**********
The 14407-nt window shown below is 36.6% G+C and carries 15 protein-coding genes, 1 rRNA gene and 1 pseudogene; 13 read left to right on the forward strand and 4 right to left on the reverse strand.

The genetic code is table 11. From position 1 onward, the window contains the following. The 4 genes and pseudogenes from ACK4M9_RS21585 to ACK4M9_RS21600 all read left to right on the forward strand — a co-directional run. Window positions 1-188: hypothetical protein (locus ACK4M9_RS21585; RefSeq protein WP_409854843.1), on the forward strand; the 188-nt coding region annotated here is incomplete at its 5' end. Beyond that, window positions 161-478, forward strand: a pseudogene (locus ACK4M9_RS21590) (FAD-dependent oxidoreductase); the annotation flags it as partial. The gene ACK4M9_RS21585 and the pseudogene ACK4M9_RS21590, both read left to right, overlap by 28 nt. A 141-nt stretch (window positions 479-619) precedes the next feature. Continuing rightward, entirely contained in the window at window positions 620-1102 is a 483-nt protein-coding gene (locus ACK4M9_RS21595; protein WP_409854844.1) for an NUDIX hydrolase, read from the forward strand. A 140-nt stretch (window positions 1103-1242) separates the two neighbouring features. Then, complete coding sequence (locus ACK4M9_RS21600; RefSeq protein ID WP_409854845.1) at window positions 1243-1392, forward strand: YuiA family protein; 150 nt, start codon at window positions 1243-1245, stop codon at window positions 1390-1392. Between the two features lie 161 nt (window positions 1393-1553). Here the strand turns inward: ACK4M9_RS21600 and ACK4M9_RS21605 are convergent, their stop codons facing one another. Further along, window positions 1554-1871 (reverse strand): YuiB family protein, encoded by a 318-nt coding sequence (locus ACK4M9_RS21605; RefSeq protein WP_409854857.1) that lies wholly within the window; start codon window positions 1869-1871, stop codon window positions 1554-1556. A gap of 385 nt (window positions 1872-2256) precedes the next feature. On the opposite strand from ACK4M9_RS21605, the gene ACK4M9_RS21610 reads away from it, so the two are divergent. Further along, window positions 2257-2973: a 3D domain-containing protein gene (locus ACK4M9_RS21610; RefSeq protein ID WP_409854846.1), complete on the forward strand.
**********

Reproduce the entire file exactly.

The 14407-nt window shown below is 36.6% G+C and carries 15 protein-coding genes, 1 rRNA gene and 1 pseudogene; 13 read left to right on the forward strand and 4 right to left on the reverse strand.

The genetic code is table 11. From position 1 onward, the window contains the following. The 4 genes and pseudogenes from ACK4M9_RS21585 to ACK4M9_RS21600 all read left to right on the forward strand — a co-directional run. Window positions 1-188: hypothetical protein (locus ACK4M9_RS21585; RefSeq protein WP_409854843.1), on the forward strand; the 188-nt coding region annotated here is incomplete at its 5' end. Beyond that, window positions 161-478, forward strand: a pseudogene (locus ACK4M9_RS21590) (FAD-dependent oxidoreductase); the annotation flags it as partial. The gene ACK4M9_RS21585 and the pseudogene ACK4M9_RS21590, both read left to right, overlap by 28 nt. A 141-nt stretch (window positions 479-619) precedes the next feature. Continuing rightward, entirely contained in the window at window positions 620-1102 is a 483-nt protein-coding gene (locus ACK4M9_RS21595; protein WP_409854844.1) for an NUDIX hydrolase, read from the forward strand. A 140-nt stretch (window positions 1103-1242) separates the two neighbouring features. Then, complete coding sequence (locus ACK4M9_RS21600; RefSeq protein ID WP_409854845.1) at window positions 1243-1392, forward strand: YuiA family protein; 150 nt, start codon at window positions 1243-1245, stop codon at window positions 1390-1392. Between the two features lie 161 nt (window positions 1393-1553). Here the strand turns inward: ACK4M9_RS21600 and ACK4M9_RS21605 are convergent, their stop codons facing one another. Further along, window positions 1554-1871 (reverse strand): YuiB family protein, encoded by a 318-nt coding sequence (locus ACK4M9_RS21605; RefSeq protein WP_409854857.1) that lies wholly within the window; start codon window positions 1869-1871, stop codon window positions 1554-1556. A gap of 385 nt (window positions 1872-2256) precedes the next feature. On the opposite strand from ACK4M9_RS21605, the gene ACK4M9_RS21610 reads away from it, so the two are divergent. Further along, window positions 2257-2973: a 3D domain-containing protein gene (locus ACK4M9_RS21610; RefSeq protein ID WP_409854846.1), complete on the forward strand.